Suppose that you are a parent of a young child. Every night you give your child a glass of milk with their dinner. When your child is very young, they have a lid on their cup to prevent it from spilling. However, there comes a time when you let them drink without the lid. The absence of a lid presents a possible problem: spilled milk. Initially there is not much you can do to prevent milk from being spilled. However, over time, you begin to notice things that predict when the milk is going to be spilled. For example, certain placements of the cup on the table might make it more likely that the milk is spilled. Similarly, when your child reaches across the table, this also increases the likelihood of spilled milk. The fact that you are able to notice these “risk factors” means that, over time, you will be able to limit the number of times milk is spilled. You begin to move the cup away from troublesome spots before the spill. You institute a rule that the child is not allowed to reach across the table to get something they want. By doing so, the spills become less frequent. You might even get so good at predicting when the milk will spill and preventing it from happening that when it does happen, you and your spouse might argue about it. In fact, with the benefit of hindsight, one of you might say to the other “how did you not see that the milk was going to spill?”
Now suppose that there was an outside observer who studied the spilling of milk at your house. They are tasked with difficult questions: How good are you at successfully predicting when milk is spilled? Were any of your methods to prevent spilling actually successful?
In theory these don’t sound like hard questions. For example, if the observer notices that you are taking preemptive action and the spilling is becoming less frequent, then isn’t this evidence that you are doing a good job at both predicting and preventing spills? Not necessarily. Your child might be maturing and gaining more experience with drinking out of a cup with no lid and therefore less likely to spill their milk. In addition, we would need to know the counterfactual of what would have happened if you had not taken action or created a particular dinner rule for your child. In other words, we need to know whether your child would have spilled the milk if you had not taken the action that you did.
Now, let’s imagine a scenario in which the observer studying your dinner table is naive and just records what happens. Based on their observations, the observer then has to explain why the milk spills. Since the naive observer sees you take action (perhaps even frequently), but also records instances where the milk spills, the observer might come away with the conclusion that you know how to prevent spills (they see you taking such actions), but that you don’t do a good job predicting spills. Their recommendation would be that you need to get better at predicting spills.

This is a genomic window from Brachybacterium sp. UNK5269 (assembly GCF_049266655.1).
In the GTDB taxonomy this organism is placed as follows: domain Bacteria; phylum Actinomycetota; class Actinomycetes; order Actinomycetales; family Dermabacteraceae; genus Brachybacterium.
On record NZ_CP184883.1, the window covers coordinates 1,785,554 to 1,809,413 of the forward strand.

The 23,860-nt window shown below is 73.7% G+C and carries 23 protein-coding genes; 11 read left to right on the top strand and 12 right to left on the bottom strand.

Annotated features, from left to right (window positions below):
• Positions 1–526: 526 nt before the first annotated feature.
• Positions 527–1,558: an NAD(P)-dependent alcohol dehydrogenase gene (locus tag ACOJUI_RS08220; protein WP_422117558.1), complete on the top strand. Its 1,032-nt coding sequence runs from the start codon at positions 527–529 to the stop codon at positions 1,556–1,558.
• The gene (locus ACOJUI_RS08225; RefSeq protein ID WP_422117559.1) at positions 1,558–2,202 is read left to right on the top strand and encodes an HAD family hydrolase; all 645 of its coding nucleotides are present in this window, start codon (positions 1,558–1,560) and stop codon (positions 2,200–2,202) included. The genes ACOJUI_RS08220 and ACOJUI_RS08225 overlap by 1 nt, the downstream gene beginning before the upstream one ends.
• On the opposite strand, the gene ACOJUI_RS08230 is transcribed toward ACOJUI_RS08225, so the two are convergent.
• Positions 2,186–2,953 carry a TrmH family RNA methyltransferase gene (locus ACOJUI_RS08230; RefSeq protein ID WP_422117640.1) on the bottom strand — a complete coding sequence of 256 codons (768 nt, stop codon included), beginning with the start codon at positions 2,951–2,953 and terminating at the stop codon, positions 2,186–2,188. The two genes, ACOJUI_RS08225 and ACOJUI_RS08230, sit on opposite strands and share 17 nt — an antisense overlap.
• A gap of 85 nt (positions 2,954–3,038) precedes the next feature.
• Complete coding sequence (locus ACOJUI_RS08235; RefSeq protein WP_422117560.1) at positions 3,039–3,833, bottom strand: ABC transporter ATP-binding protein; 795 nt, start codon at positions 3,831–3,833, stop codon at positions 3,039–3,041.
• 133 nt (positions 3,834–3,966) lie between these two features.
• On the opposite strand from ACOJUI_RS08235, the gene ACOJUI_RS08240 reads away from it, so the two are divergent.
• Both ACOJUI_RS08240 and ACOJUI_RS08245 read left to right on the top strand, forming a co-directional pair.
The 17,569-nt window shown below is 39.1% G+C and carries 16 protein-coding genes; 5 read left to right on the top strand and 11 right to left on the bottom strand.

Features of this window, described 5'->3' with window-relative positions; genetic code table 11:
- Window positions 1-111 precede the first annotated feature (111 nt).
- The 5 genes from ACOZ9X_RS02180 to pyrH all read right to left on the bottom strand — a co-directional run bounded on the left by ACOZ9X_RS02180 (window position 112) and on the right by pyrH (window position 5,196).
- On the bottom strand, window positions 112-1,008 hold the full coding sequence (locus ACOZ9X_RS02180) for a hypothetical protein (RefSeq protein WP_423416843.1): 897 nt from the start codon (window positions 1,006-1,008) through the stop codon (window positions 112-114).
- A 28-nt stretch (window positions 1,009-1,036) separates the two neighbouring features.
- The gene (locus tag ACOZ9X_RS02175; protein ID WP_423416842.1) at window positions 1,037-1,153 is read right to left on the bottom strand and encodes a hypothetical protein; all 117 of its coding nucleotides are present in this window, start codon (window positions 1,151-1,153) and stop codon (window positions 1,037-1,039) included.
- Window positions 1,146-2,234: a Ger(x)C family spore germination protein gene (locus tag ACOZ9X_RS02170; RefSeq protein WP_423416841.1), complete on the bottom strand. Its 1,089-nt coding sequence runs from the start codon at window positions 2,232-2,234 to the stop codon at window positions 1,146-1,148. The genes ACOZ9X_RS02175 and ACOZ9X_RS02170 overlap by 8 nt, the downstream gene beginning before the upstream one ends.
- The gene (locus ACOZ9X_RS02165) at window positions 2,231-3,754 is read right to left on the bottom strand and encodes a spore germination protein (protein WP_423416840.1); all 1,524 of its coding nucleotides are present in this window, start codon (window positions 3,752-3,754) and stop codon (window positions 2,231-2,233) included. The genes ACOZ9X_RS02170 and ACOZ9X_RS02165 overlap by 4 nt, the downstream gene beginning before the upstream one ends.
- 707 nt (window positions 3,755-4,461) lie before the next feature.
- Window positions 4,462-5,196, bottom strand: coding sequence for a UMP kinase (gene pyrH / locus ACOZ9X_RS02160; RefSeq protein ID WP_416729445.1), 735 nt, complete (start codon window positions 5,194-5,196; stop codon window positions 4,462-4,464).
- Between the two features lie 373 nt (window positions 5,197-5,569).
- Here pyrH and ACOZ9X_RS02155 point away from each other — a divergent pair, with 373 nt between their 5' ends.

As you have certainly realized by now, this post is not meant to be about milk or the weird person observing your dinner habits. It is really about business cycles and countercyclical policy. Naive critics of macroeconomics often point to recessions (especially severe recessions) and say “why didn’t macroeconomists see this coming?” This is an incredibly naive and silly critique in the same way that concluding that you could prevent all of your child’s spills if you were just better at prediction. This view is naive for several reasons. First, we do not have the counterfactual. What would have happened if we had done things differently? It is possible that it might have prevented what we observed, but we need to have a model of how things would have played out differently. It is also possible that there was nothing that we could do or that our actions could have made things even worse. Second, even if we live in a world in which there is some Pareto-improving policy that would have prevented the recession and everyone knows it, this doesn’t mean that we would never have recessions. In fact, in a world of a commonly known Pareto-improving policy, recessions would only occur when they were not predicted. In other words, virtually by definition, recessions would be unpredictable events in that world. To the naive observer, however, they only see the data. They do not have the counterfactuals. Thus, they are likely to conclude that macroeconomists are terrible at their jobs because they never see the recession coming. Put differently, their criticism of macroeconomics would be that macroeconomists fail to predict unpredictable events. That critique is as silly as crying over spilled milk.